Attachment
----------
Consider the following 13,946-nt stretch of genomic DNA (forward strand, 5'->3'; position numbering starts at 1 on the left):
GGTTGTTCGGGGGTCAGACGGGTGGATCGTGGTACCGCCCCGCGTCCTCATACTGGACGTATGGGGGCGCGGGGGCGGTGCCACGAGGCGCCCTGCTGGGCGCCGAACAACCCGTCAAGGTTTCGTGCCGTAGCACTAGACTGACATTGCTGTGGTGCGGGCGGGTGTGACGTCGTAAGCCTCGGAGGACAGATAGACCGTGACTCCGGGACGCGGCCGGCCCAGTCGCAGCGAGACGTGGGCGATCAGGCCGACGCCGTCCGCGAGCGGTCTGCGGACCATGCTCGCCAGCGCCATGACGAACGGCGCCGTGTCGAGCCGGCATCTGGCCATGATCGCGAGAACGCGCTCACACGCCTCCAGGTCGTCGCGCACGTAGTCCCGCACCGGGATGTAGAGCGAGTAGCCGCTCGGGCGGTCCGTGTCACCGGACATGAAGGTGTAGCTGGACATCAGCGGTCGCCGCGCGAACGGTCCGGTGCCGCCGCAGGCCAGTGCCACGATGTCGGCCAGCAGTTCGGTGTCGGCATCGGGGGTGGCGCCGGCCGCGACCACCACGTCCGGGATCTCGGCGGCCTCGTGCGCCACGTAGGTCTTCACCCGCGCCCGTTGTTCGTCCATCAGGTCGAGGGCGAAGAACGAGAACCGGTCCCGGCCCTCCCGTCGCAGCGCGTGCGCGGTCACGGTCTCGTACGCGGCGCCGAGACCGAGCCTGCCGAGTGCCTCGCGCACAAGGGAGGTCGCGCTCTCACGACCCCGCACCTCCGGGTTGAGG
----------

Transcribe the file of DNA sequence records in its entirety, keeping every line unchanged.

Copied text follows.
Consider the following 13,946-nt stretch of genomic DNA (forward strand, 5'->3'; position numbering starts at 1 on the left):
GGTTGTTCGGGGGTCAGACGGGTGGATCGTGGTACCGCCCCGCGTCCTCATACTGGACGTATGGGGGCGCGGGGGCGGTGCCACGAGGCGCCCTGCTGGGCGCCGAACAACCCGTCAAGGTTTCGTGCCGTAGCACTAGACTGACATTGCTGTGGTGCGGGCGGGTGTGACGTCGTAAGCCTCGGAGGACAGATAGACCGTGACTCCGGGACGCGGCCGGCCCAGTCGCAGCGAGACGTGGGCGATCAGGCCGACGCCGTCCGCGAGCGGTCTGCGGACCATGCTCGCCAGCGCCATGACGAACGGCGCCGTGTCGAGCCGGCATCTGGCCATGATCGCGAGAACGCGCTCACACGCCTCCAGGTCGTCGCGCACGTAGTCCCGCACCGGGATGTAGAGCGAGTAGCCGCTCGGGCGGTCCGTGTCACCGGACATGAAGGTGTAGCTGGACATCAGCGGTCGCCGCGCGAACGGTCCGGTGCCGCCGCAGGCCAGTGCCACGATGTCGGCCAGCAGTTCGGTGTCGGCATCGGGGGTGGCGCCGGCCGCGACCACCACGTCCGGGATCTCGGCGGCCTCGTGCGCCACGTAGGTCTTCACCCGCGCCCGTTGTTCGTCCATCAGGTCGAGGGCGAAGAACGAGAACCGGTCCCGGCCCTCCCGTCGCAGCGCGTGCGCGGTCACGGTCTCGTACGCGGCGCCGAGACCGAGCCTGCCGAGTGCCTCGCGCACAAGGGAGGTCGCGCTCTCACGACCCCGCACCTCCGGGTTGAGG